TSA finds another firearm at Boston Logan International Airport

Local Press Release
Friday, May 21, 2021

BOSTON - Transportation Security Administration (TSA) officers stopped a man from carrying a loaded firearm onto an airplane at Boston Logan International Airport (BOS) on Thursday, May 20.

 During early morning security screening a TSA officer detected the loaded .32 caliber firearm along with a magazine containing six rounds in the man’s carry-on bag. TSA officers immediately alerted the Massachusetts State Police who discovered the pistol had a bullet chambered. A Massachusetts State Trooper then issued a summons for possession of a firearm through a security checkpoint.

“Our TSA officers continue to do an amazing job preventing firearms from entering the secure area of the airport,” said Bob Allison, TSA’s Federal Security Director for Massachusetts. “The summer travel season is approaching and passengers are reminded to be mindful of the location of their firearms at all times. When an individual shows up at a checkpoint with a firearm, the checkpoint lane comes to a standstill until the police resolve the incident.”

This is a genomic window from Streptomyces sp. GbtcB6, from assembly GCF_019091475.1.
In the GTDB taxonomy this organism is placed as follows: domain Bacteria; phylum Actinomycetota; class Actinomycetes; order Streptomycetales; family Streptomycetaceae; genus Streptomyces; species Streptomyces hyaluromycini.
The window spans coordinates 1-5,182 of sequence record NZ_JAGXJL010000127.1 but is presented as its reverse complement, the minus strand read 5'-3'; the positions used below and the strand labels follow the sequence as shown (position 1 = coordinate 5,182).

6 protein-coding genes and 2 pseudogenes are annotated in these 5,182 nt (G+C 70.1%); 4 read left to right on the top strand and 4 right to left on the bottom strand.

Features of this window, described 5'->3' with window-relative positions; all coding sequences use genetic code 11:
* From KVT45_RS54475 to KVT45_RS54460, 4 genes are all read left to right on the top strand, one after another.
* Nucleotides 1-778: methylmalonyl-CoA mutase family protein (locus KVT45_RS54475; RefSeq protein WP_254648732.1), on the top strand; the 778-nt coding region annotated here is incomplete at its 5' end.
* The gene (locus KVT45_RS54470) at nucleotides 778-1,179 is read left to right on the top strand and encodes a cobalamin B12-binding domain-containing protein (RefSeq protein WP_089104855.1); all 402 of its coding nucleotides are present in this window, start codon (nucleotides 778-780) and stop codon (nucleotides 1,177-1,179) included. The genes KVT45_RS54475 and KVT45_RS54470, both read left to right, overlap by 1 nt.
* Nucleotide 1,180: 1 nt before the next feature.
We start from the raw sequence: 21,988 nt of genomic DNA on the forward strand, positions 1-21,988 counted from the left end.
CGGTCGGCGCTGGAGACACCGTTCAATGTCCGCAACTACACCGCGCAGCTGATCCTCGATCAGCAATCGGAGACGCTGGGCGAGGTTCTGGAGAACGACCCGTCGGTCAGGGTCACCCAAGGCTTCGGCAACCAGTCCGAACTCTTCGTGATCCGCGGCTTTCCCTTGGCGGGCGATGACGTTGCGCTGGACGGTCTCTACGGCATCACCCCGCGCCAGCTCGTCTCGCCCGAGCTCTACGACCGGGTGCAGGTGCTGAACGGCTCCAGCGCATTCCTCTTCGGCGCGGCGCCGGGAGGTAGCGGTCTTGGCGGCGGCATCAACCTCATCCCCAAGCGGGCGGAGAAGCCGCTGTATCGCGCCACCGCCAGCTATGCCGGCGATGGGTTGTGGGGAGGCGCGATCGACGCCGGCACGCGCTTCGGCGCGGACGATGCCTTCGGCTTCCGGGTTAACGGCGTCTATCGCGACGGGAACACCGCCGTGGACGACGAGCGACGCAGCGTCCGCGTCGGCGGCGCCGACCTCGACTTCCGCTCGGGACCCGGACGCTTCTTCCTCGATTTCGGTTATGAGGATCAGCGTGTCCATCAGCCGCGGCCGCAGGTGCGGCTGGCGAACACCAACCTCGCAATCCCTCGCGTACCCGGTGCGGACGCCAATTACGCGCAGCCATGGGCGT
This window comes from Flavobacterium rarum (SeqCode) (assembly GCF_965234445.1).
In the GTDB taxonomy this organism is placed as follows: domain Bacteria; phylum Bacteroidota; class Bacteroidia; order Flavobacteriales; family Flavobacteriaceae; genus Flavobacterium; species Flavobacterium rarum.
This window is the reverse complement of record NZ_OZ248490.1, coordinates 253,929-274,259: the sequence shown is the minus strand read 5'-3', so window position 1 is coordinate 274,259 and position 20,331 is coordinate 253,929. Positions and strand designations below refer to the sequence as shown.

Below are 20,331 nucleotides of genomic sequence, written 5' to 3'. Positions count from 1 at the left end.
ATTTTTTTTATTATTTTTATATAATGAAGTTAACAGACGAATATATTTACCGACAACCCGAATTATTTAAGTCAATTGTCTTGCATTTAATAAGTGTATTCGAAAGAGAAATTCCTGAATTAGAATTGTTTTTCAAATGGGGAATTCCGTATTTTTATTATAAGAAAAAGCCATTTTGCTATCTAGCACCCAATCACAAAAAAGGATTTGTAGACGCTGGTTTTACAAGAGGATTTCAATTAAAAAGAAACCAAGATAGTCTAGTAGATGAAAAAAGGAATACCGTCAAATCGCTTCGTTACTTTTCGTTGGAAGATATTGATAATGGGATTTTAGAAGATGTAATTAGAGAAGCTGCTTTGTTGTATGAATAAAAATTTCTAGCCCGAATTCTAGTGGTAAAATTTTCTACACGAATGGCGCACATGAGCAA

This was the second firearm detection this year and second in nine days by TSA officers at a BOS security checkpoint. A total of 11 were discovered at security checkpoints in 2020 and 18 in 2019.

 TSA reserves the right to issue a civil penalty to travelers who have guns and gun parts with them at a checkpoint. A typical first offense for carrying a loaded handgun into a checkpoint is $4,100 and can go as high as $13,669 depending on any mitigating circumstances. This applies to travelers with or without concealed gun carry permits because even though an individual may have a concealed carry permit, it does not allow for a firearm to be carried onto an airplane. The complete list of civil penalties is posted online. If a traveler with a gun is a member of TSA PreCheck®, that individual will lose their TSA PreCheck privileges.

  Passengers are permitted to travel with firearms in checked baggage if they are unloaded, packed separately from ammunition in a locked hardback case and declared at the airline check-in counter.  

 TSA has details on how to properly travel with a firearm posted on its website. Travelers should also contact their airline as they may have additional requirements for traveling with firearms and ammunition.